Wednesday, April 29, 2009
Friday, April 24, 2009
Thursday, April 23, 2009
Friday, April 17, 2009
Abe Ajay is the often unsigned artist of the majority of the YPR And CRG covers, according to the book Revolutionizing Children's Records by David Bonner. Bonner has a blog here.Bonner's book looks like a fascinating reference on this storied series of records--which recorded talents like Raymond Scott and Groucho Marx--and came under the eye of Joseph McCarthy. Must read more.
Engraver, bookplate artist and blogger, Andy English shows off his designs for the Oak Tree Press limited edition of Philip Pullman's A Outrance ("To The Death") a lost chapter from the Golden Compass series.
Looks like a stunner. Sign up for an email publication notice here.
And collection development blog The Private Library explains why a pile of well-preserved science fiction paperbacks is more bibliographically valuable than "fine press publications, printed on handmade paper using hot metal type, bound in full Niger goatskin or similar materials, with no title having been produced in more than 100 copies"...and therefore more worth collecting and buying.
Seems obvious to me but it's a good argument.
Tuesday, April 14, 2009
If you haven't, in short you can "purchase" buildings in the massive scale model of New York City that was Built by Robert Moses for the 1964 World’s Fair, a "9,335 square foot architectural model includ[ing] every single building constructed before 1992 in all five boroughs; a total of 895,000 individual structures."
As soon as I heard this I printed the form (pdf) and bought our apartment (private house/apartments are mostly $50) and last week I went out to survey my property; probably the safest real estate purchase one could make right now.
The model is fairly overwhelming with a cool pseudo helicopter tour, city sound effects and tiny planes taking off from JFK.
I found my neighborhood after a bit.
And with the help of Photoshop picked out my building.
Approx 3/4" tall, 1 1/4" wide.
And here's the Flatiron building where I worked for a few years at Tor Books.
14th floor. My window was on the opposite side of the building.
I wanted to find all my apartments, places of employment and the shitty dive bars I've frequented since moving to New York, but I was getting serious eye-strain.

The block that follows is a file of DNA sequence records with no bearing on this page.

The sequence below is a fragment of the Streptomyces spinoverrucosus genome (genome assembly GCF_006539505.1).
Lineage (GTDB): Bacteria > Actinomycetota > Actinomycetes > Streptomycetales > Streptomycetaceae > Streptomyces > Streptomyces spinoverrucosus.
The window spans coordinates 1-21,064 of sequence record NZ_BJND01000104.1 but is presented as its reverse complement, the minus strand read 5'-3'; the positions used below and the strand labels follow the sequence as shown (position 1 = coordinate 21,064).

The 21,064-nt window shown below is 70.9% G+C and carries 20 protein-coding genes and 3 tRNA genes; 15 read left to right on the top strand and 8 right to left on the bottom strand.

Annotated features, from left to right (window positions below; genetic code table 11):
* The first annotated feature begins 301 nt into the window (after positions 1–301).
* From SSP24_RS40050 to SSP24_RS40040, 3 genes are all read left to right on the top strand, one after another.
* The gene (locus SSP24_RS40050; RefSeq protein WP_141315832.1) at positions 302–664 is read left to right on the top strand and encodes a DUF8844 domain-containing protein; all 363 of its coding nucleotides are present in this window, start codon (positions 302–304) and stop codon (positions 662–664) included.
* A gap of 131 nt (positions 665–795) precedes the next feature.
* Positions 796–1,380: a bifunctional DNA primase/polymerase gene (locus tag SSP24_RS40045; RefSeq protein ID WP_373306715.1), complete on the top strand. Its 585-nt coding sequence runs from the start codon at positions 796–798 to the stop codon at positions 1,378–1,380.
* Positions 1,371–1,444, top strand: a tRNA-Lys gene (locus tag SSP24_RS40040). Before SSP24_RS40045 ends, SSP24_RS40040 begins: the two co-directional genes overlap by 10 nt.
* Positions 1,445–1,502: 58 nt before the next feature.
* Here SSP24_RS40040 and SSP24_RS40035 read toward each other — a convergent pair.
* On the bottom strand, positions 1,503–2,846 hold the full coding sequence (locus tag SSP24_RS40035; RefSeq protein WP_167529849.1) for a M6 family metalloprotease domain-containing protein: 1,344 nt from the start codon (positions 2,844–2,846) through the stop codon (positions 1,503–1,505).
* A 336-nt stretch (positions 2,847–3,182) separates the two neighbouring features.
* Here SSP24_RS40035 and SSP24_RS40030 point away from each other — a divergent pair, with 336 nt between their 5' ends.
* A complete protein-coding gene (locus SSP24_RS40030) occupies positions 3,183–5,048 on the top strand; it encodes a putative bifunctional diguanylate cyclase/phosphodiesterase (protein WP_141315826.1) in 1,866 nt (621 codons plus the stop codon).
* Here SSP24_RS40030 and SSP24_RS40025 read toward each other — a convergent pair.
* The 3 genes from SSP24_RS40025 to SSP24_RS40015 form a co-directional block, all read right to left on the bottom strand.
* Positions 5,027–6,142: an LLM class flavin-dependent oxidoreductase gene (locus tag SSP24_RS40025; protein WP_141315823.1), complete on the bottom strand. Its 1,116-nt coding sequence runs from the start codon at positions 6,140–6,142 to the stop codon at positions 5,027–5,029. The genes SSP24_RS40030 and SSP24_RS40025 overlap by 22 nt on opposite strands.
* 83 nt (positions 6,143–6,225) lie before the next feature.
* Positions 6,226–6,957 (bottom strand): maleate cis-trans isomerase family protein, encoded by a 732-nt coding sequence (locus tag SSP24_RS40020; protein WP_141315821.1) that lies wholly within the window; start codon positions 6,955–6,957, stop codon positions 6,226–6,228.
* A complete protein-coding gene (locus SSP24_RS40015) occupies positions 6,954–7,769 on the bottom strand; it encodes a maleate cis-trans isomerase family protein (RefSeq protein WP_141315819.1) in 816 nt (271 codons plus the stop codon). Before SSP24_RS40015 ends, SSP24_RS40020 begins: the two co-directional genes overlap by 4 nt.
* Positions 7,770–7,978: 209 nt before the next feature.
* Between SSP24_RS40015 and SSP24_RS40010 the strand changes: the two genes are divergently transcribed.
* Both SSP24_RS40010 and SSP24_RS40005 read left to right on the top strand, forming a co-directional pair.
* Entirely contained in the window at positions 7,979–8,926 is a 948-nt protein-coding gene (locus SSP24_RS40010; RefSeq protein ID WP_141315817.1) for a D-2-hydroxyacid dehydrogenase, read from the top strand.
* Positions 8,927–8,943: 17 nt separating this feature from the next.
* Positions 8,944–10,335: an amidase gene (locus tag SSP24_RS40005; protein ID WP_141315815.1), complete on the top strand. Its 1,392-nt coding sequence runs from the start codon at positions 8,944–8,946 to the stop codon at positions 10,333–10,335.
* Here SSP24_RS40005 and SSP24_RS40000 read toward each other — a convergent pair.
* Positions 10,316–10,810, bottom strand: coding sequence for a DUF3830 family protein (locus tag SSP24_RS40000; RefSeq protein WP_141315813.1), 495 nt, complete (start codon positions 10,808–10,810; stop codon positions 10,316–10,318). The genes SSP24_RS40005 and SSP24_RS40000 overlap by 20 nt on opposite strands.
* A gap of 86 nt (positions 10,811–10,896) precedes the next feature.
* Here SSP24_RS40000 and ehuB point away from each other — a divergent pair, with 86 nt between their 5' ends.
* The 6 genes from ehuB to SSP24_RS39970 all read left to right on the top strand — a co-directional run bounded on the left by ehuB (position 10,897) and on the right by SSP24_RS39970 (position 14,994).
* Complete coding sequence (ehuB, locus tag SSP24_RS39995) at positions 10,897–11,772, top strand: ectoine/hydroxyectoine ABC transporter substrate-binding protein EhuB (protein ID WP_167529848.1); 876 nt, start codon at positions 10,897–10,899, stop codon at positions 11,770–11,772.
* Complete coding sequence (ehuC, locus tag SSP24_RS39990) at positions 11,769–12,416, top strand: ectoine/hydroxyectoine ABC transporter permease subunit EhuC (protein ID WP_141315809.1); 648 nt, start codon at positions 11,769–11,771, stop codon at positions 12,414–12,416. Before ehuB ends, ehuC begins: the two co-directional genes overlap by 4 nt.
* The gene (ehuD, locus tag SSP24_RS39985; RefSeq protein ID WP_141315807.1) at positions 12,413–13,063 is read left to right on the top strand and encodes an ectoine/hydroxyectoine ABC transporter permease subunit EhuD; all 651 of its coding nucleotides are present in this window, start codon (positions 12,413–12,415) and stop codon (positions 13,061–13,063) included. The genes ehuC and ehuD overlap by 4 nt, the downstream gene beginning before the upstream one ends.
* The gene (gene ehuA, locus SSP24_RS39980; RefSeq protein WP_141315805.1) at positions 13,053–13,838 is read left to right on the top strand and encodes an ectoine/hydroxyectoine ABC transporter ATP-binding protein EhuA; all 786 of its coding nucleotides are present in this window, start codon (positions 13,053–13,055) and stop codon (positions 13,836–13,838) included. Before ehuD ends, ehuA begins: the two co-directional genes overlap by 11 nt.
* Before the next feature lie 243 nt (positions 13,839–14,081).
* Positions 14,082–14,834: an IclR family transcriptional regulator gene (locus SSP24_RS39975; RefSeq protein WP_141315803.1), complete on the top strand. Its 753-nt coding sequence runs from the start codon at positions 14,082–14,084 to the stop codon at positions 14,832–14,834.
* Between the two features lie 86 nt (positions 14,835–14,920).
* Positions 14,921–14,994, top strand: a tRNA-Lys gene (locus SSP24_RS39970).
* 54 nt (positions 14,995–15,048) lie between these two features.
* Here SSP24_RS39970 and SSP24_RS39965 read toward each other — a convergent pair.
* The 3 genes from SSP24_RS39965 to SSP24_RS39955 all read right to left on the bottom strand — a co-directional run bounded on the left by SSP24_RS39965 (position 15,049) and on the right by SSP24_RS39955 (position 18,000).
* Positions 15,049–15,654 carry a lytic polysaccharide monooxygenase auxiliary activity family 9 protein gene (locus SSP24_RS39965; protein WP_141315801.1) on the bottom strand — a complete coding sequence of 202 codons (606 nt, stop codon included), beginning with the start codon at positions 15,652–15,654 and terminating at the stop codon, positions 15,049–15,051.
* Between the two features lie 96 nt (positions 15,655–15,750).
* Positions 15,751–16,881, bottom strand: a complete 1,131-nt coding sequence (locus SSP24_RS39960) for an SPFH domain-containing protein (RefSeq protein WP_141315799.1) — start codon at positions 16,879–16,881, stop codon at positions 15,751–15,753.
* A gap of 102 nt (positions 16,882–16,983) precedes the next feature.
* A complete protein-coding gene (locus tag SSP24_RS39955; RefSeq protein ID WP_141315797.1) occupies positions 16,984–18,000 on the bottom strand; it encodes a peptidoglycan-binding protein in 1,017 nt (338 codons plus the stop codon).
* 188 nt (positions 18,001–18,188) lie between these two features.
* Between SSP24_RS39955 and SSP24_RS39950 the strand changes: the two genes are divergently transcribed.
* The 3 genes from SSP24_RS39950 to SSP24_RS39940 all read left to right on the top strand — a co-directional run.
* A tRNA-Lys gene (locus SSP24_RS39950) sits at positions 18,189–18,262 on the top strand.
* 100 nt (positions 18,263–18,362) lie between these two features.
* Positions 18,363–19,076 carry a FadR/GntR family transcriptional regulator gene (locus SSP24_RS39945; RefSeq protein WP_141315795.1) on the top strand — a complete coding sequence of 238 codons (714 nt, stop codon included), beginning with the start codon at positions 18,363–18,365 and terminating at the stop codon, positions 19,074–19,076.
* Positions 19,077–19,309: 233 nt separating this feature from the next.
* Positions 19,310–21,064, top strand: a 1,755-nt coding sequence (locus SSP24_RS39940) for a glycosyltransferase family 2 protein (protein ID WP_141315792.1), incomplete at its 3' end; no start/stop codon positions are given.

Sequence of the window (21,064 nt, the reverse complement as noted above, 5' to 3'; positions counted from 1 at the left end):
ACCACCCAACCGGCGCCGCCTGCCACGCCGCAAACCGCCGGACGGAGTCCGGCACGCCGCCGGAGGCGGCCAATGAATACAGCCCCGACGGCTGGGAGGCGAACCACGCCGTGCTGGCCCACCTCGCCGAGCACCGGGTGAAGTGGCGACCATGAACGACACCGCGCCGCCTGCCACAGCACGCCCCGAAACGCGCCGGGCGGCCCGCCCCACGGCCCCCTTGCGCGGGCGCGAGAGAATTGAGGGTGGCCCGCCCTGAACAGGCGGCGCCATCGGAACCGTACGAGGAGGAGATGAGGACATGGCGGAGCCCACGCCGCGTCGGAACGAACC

Wishing for street level views on Googlemaps.
Sunday, April 12, 2009
I think Nite Owl II is my favorite of the bunch. I love the way the frame and background came out and he's making that "I'm a paunchy nerd who fights crime" face. Plus his quote is stupid and makes me giggle.
I wanted these to sort of look like a cross between a portrait and a religious icon. The religious icon I like not only for the look, but also because there's a certain mythological aspect to super heroes. Working with that, almost all of them have sort of the suggestion of a halo behind them. Also, I am one of those people who finds Rorschach absolutely adorable. I am properly ashamed of myself, don't worry.
Monday, April 6, 2009
My haul from last weekend. This was the second trip with my estate sale cohort found on Craigslist. The arrangement is still working great and I picked up many things that I would have had no access to otherwise.
My goal is usually to buy some non-book items that I can eBay immediately, make back my investment and then the books (and any items I keep for myself) are gravy. So far this strategy has been working but I am occasionally stuck with an albatross.
Thursday, April 2, 2009
Craig Yoe (author of Clean Cartoonists' Dirty Drawings, and Modern Arf) has collected rare fetish art from Superman's co-creator Joe Shuster in a book called Secret Identity. This is the first I've heard of this period in his career so this is high up on my wish list. (link via Drawn!)
Parka Blog posted a fascinating photo set of artists'/graphic designers' work spaces. I always love these peeks into the creative process.
Lastly John Waggoner Jr.--a retired archaeologist for the U.S. Army Corps of Engineers--searches for lost cemeteries and "grave houses", miniature wooden structures built over graves (early 1800s into the 1900s) that sometimes contained furniture, books, pictures etc. They're disappearing fast and he's on a quest to find and document them.
(from knoxnews.com, link via bldbblog on twitter)